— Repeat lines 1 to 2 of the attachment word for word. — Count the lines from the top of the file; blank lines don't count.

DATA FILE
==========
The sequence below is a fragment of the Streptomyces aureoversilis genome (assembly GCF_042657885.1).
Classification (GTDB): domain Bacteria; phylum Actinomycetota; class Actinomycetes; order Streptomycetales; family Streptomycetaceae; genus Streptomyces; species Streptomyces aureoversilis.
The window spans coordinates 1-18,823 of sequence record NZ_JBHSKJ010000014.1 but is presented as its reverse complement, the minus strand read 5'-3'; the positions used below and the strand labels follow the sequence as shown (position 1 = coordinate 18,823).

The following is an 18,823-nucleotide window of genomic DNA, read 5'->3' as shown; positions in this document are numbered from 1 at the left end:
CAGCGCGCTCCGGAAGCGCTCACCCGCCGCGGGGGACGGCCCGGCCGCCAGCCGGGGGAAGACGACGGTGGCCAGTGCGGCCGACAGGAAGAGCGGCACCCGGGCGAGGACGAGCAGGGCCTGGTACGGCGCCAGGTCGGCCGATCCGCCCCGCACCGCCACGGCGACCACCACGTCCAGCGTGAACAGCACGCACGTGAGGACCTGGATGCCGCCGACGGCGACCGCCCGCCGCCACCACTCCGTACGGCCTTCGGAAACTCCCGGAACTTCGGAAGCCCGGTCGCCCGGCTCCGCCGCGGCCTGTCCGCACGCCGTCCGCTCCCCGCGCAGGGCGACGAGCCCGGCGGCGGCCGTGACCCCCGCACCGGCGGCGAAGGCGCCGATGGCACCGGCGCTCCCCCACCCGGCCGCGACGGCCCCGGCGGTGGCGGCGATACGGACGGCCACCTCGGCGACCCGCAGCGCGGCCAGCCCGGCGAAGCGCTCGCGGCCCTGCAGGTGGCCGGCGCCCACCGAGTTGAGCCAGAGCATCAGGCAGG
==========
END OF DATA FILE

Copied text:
The sequence below is a fragment of the Streptomyces aureoversilis genome (assembly GCF_042657885.1).
Classification (GTDB): domain Bacteria; phylum Actinomycetota; class Actinomycetes; order Streptomycetales; family Streptomycetaceae; genus Streptomyces; species Streptomyces aureoversilis.